Pearls and Pitfalls: Gallbladder & RUQ Ultrasound
- Know Your Limits: Ultrasound may help clarify findings elicited by a thorough history and physical exam. When used correctly, it can greatly improve diagnostic accuracy and help guide patient management, especially for time-critical diagnoses and treatment of unstable patients. It can also decrease the use of CT scan and thereby minimize radiation exposure. However, you need to consider your skill level and know your limitations. When unsure, order a formal study. If your department has an ED dedicated ultrasound machine, it should consider implementing a quality improvement program that is approved by both ED administration and radiology.
- Finding the Gallbladder: Lying the patient on their left side and starting by locating the inferior liver edge can help.
- The Sonographic Murphy’s Sign: To check for a sonographic Murphy’s sign, which is a sign of cholecystitis, place the ultrasound probe at the maximal point of tenderness in the right upper quadrant. If the probe is placing direct pressure on the gallbladder fundus, you have a positive sonographic Murphy’s sign. False negatives may occasionally occur if the patient has received opiates prior to examination.
- The Gallbladder Wall: One sign of cholecystitis is a thickened gall-bladder wall. The normal gallbladder wall can be up to 3mm thick. The most common conditions other than cholecystitis that may cause thickening of the gallbladder wall include hepatitis, hypoalbuminemia, tumor, hyperplastic cholecystosis, adenomyomatosis, and CHF. In the absence of ascites, the presence of pericholecystic fluid, also supports the diagnosis of acute cholecystitis. If there is clinical uncertainty, a nuclear biliary scan (HIDA or DESIDA scan) may be performed.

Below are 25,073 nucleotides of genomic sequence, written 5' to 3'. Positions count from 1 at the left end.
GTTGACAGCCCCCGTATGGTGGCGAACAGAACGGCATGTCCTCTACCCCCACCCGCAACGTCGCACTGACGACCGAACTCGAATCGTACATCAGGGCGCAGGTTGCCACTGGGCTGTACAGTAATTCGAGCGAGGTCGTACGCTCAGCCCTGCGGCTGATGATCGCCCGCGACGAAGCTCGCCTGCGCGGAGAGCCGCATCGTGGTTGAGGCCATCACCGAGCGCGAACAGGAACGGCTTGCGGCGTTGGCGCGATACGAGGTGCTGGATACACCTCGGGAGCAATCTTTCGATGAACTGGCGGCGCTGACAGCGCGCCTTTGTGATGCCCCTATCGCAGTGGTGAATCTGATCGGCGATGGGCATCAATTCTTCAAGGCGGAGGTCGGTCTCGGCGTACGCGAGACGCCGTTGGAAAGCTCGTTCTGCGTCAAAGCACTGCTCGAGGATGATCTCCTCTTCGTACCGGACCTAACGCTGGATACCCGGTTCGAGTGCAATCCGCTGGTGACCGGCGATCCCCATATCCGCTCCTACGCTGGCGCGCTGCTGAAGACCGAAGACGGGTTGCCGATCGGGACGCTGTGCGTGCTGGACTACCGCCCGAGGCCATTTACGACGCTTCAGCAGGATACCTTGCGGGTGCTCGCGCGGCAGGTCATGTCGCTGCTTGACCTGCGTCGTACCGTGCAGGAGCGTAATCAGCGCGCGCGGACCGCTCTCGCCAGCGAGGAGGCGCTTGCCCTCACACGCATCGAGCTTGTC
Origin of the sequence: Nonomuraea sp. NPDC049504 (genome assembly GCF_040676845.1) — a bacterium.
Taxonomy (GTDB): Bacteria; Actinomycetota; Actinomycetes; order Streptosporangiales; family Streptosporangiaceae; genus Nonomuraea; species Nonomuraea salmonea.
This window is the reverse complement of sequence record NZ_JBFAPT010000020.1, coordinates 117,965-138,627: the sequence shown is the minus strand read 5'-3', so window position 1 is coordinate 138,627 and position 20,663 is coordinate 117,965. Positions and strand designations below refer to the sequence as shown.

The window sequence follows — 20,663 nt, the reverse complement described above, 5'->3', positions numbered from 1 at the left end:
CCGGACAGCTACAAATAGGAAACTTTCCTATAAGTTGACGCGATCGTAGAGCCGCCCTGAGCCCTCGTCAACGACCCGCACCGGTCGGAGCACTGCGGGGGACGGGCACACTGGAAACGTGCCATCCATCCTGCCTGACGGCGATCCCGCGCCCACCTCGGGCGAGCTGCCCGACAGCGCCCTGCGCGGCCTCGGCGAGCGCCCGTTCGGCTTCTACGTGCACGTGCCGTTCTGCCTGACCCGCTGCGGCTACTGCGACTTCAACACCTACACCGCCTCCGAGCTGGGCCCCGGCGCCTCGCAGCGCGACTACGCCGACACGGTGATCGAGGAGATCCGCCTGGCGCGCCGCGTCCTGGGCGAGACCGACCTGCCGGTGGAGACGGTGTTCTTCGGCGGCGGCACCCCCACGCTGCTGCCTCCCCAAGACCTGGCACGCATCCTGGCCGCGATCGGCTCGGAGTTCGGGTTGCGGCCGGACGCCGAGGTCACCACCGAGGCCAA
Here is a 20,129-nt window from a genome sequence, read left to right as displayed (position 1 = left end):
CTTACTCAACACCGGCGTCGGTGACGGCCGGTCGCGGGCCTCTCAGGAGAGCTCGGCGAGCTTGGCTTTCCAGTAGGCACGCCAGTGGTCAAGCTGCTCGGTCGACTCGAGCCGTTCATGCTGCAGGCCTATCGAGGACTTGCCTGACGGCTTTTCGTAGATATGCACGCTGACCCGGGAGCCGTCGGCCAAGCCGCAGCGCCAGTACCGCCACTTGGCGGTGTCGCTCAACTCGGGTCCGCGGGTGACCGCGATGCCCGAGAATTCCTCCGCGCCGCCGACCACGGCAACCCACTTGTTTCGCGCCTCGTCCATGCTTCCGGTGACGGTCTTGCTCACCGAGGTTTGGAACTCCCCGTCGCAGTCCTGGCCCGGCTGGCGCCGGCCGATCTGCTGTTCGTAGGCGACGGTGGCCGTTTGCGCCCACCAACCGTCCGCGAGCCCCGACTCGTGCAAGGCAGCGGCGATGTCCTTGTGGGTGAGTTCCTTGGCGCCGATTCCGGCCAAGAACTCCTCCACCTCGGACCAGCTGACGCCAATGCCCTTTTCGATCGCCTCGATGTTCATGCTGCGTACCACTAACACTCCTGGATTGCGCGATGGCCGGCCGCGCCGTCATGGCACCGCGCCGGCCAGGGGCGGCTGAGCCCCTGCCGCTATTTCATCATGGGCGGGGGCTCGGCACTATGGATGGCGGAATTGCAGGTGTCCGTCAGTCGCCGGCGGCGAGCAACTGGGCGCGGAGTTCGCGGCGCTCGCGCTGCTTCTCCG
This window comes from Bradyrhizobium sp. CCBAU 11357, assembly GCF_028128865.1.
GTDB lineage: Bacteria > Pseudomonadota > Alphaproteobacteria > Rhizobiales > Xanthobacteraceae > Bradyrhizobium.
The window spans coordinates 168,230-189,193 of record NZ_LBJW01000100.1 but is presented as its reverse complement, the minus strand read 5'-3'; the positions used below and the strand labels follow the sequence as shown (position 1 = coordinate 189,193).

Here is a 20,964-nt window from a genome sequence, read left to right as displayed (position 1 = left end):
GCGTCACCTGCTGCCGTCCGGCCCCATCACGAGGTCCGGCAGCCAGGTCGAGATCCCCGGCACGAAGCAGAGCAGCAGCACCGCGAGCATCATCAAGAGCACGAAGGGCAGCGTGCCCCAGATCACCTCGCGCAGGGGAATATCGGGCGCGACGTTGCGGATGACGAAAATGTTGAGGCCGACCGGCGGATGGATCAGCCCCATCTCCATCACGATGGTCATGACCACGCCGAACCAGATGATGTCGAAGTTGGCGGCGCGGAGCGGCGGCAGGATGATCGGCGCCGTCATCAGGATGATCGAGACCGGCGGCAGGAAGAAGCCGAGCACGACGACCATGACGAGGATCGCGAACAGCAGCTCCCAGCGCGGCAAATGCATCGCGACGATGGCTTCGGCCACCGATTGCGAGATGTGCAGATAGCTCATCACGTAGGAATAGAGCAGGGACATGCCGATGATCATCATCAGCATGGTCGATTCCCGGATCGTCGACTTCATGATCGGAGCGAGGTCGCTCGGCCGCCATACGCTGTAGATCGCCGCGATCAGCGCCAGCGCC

- The Common Bile Duct: A dilated common bile duct is another sign of acute cholecystitis. The normal common bile duct inner diameter should be less than 4mm, but may be higher, up to 10mm, post-cholecystectomy. In addition, the diameter may be higher in older patients, up to 1mm per decade of life.
- The Gallbladder Contents: Look for a dilated gallbladder, evidence of stones, and for sludge. Gallstones should be mobile, unless they are impacted in the gallbladder neck, and should cast an acoustic shadow. If all stones are mobile in a patient who remains symptomatic, consider that they may be a red herring and not the true cause of the patient’s pain. Remember that approximately 15% of adults have asymptomatic gallstones. If there are no sonographic signs of cholecystitis, but a gallstone is impacted (non-mobile) in the gallbladder neck, be suspicious for early cholecystitis and consider admission, additional imaging, or at least next-day follow-up. Always also consider early cholecystitis when pain lasts for more than six hours, even when the ultrasound is normal except for the presence of a stone. Uncomplicated gallstone attacks usually should only last a few hours. Make sure to explain this to patients if you for some reason decide to send them home with opiates. Attacks lasting longer than that may be something more serious.
- Pitfalls: Don’t miss a single obstructing gallstone hidden in the gallbladder neck. It can sometimes be hard to see. Also, do not get faked out by an incidental “red herring” gallstone. As previously mentioned, many people have gallstones for years with no symptoms, so if everything does not fit clinically, look further for something else causing the abdominal, flank, or rib pain. Some examples include aortic aneurysm, Fitz-Hugh-Curtis syndrome, high appendicitis, PE, kidney stone, and pneumonia. Finally, don’t miss an AAA, even if it is also incidental, because you did not look for it. Ultrasound techs look. The aorta is not that far away, and should be checked routinely in anyone over the age of 50 who is having an abdominal ultrasound for another reason. Screening saves lives!